Thursday, August 23, 2012

Internet Communication Reduces Misunderstandings!

Breaking News: Internet Communication Reduces Misunderstandings!
No, that's not a real headline.
Most people believe the Internet increases misunderstandings, unintentional offenses, and other social mistakes.
But I disagree.
The real world is practically infested (my favorite word) with opportunities for confusion. You can send the wrong message so many ways…the way you sit, the way you stand, your tone, your face, your hands–everything can become an offense.
The digital world, on the other hand, is much simpler: Communication is reduced to text, and occasionally a faceless, nameless voice coming out of a speaker.
One would think this would increase problems, but I think it reduces them. For example, on the Steam Community forums (computer gamers discuss games there), there are very few misunderstandings. There are plenty of arguments, trolls and other Internet phenomena, but for the most part, everyone understands each other's intentions pretty well.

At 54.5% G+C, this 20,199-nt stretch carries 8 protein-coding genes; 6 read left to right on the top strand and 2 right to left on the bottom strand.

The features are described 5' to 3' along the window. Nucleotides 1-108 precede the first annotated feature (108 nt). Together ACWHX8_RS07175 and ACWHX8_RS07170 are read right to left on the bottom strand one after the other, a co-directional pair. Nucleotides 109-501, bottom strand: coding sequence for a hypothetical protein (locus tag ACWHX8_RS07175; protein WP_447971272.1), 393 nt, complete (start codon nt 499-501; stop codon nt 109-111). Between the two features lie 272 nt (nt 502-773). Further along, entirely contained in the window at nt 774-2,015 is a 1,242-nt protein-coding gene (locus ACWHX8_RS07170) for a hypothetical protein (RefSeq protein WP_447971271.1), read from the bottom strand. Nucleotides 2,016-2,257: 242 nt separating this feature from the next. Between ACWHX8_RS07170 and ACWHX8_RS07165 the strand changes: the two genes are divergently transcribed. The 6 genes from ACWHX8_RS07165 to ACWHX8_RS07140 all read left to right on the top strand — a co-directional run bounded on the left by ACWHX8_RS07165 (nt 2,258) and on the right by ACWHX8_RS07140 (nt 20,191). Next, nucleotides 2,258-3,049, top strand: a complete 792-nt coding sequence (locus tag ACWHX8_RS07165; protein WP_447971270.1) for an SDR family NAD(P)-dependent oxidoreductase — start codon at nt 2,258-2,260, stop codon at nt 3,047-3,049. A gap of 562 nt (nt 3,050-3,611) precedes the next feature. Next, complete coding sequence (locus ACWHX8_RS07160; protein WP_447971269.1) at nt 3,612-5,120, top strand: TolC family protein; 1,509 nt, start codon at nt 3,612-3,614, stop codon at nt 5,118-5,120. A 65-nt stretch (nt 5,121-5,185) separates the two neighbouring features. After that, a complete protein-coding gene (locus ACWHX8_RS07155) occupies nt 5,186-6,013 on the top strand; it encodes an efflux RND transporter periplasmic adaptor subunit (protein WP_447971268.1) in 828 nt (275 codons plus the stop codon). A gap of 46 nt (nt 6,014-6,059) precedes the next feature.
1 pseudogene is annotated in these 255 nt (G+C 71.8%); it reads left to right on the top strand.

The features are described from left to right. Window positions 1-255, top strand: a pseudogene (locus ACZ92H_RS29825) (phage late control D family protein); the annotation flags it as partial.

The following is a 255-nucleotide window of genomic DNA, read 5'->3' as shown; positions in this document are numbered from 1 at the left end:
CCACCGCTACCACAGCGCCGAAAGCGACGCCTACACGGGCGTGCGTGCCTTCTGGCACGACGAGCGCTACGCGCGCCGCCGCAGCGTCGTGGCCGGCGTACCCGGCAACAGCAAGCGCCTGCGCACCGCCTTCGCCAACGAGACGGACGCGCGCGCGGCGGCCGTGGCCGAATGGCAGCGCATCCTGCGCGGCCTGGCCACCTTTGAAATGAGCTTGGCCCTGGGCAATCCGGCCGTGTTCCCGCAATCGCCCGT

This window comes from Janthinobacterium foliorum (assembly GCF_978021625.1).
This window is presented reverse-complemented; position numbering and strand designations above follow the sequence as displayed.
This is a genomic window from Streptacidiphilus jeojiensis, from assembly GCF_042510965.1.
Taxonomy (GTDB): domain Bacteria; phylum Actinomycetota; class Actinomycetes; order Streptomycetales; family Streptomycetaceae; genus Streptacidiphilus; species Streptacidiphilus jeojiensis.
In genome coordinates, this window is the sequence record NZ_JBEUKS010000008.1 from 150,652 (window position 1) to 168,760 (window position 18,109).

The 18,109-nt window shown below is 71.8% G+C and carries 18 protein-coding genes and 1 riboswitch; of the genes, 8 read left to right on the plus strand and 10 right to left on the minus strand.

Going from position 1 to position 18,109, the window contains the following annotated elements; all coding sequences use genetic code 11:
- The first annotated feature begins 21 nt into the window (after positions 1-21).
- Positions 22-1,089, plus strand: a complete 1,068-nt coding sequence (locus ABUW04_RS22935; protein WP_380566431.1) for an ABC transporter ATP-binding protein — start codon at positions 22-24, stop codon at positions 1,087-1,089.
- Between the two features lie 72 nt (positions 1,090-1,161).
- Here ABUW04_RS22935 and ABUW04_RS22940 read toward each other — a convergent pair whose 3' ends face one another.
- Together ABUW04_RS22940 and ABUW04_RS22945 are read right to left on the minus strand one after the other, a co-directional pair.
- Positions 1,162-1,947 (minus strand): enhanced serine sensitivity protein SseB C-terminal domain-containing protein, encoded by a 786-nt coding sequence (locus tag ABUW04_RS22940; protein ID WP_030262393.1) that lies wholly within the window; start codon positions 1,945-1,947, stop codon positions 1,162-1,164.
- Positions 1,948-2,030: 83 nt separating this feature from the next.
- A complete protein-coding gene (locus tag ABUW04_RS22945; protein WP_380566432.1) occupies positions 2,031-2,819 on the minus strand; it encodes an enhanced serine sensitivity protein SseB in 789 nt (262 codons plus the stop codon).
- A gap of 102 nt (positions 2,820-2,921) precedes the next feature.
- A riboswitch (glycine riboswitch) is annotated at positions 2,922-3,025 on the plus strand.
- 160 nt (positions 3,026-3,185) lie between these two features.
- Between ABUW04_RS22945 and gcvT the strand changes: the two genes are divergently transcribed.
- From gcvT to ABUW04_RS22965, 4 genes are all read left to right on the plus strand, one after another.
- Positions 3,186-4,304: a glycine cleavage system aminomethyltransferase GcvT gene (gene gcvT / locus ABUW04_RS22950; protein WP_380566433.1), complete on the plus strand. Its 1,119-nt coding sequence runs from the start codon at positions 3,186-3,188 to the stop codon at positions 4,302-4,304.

I've been 'researching' (read: reading and occasionally posting on) the forums for about a month now, and have figured out why: The users have invented their own 'internet dialect,' mostly derived from texting abbreviations and BBCode. For example, the end tag /rant, while not an actual piece of code, prevents readers from taking offense at the crazy rant you posted with humorous intent. Smileys help convey your intentions–you might add a :p or a ;) to show you're not being completely serious. And if you don't have the right smiley, you can fall back on the code and type something like :overworked: to represent an overworked face.* You could write something like "You're right! Alien mind control is going to bring about the apocalypse! :crazy:", and instead of writing you off as a nutcase, people laugh at your silliness.
I haven't 'researched' other forums much, but the ones I do look at all have some version of Internet Dialect. The codes are slightly different, but it's the same idea. And speaking of ideas…
Yesterday, I accidentally offended my dad with a poorly written email. He got very upset and wrote an offended (and offensive) reply back! I don't think it would have happened if I had ended with a /rant tag, or a :p (or both.) What if the Internetters united to create a standard code? Everyone would learn it, use it in forums, email and chat, and Internet-related misunderstandings would be virtually eliminated! It could even make its way into spoken language (grammarians and English teachers would have a collective fit.)
Yes, I'm getting into nutty scifi ideas here, but it could happen…

*To be completely accurate, you have to put /noparse tags (which prevent the plaintext inside from converting into rich text) around this one, because the :o converts to an 'embarrassed' smiley.